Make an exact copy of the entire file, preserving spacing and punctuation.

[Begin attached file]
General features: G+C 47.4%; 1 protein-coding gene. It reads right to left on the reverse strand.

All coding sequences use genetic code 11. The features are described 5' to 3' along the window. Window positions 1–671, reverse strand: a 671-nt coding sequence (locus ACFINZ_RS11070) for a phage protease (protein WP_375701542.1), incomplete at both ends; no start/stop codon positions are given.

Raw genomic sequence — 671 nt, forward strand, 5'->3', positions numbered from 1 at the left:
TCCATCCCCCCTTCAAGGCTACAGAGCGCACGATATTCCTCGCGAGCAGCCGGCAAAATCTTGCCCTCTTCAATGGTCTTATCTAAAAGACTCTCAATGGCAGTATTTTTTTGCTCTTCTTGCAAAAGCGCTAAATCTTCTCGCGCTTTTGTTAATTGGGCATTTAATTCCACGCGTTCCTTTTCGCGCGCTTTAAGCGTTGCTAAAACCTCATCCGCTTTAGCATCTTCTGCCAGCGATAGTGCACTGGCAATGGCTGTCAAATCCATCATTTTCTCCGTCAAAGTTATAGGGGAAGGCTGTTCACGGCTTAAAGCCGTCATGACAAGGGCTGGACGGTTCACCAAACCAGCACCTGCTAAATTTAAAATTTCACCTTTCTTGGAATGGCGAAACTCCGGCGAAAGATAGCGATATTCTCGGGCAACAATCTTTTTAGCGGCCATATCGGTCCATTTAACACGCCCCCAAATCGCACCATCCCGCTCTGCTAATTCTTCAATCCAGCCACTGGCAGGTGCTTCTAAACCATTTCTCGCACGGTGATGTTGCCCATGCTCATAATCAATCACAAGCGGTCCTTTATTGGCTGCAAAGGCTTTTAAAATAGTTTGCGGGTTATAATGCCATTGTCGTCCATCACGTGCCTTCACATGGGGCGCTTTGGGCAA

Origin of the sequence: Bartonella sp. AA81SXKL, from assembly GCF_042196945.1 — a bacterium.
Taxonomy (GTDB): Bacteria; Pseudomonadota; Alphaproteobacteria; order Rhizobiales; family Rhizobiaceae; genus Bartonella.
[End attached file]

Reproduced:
General features: G+C 47.4%; 1 protein-coding gene. It reads right to left on the reverse strand.

All coding sequences use genetic code 11. The features are described 5' to 3' along the window. Window positions 1–671, reverse strand: a 671-nt coding sequence (locus ACFINZ_RS11070) for a phage protease (protein WP_375701542.1), incomplete at both ends; no start/stop codon positions are given.

Raw genomic sequence — 671 nt, forward strand, 5'->3', positions numbered from 1 at the left:
TCCATCCCCCCTTCAAGGCTACAGAGCGCACGATATTCCTCGCGAGCAGCCGGCAAAATCTTGCCCTCTTCAATGGTCTTATCTAAAAGACTCTCAATGGCAGTATTTTTTTGCTCTTCTTGCAAAAGCGCTAAATCTTCTCGCGCTTTTGTTAATTGGGCATTTAATTCCACGCGTTCCTTTTCGCGCGCTTTAAGCGTTGCTAAAACCTCATCCGCTTTAGCATCTTCTGCCAGCGATAGTGCACTGGCAATGGCTGTCAAATCCATCATTTTCTCCGTCAAAGTTATAGGGGAAGGCTGTTCACGGCTTAAAGCCGTCATGACAAGGGCTGGACGGTTCACCAAACCAGCACCTGCTAAATTTAAAATTTCACCTTTCTTGGAATGGCGAAACTCCGGCGAAAGATAGCGATATTCTCGGGCAACAATCTTTTTAGCGGCCATATCGGTCCATTTAACACGCCCCCAAATCGCACCATCCCGCTCTGCTAATTCTTCAATCCAGCCACTGGCAGGTGCTTCTAAACCATTTCTCGCACGGTGATGTTGCCCATGCTCATAATCAATCACAAGCGGTCCTTTATTGGCTGCAAAGGCTTTTAAAATAGTTTGCGGGTTATAATGCCATTGTCGTCCATCACGTGCCTTCACATGGGGCGCTTTGGGCAA

Origin of the sequence: Bartonella sp. AA81SXKL, from assembly GCF_042196945.1 — a bacterium.
Taxonomy (GTDB): Bacteria; Pseudomonadota; Alphaproteobacteria; order Rhizobiales; family Rhizobiaceae; genus Bartonella.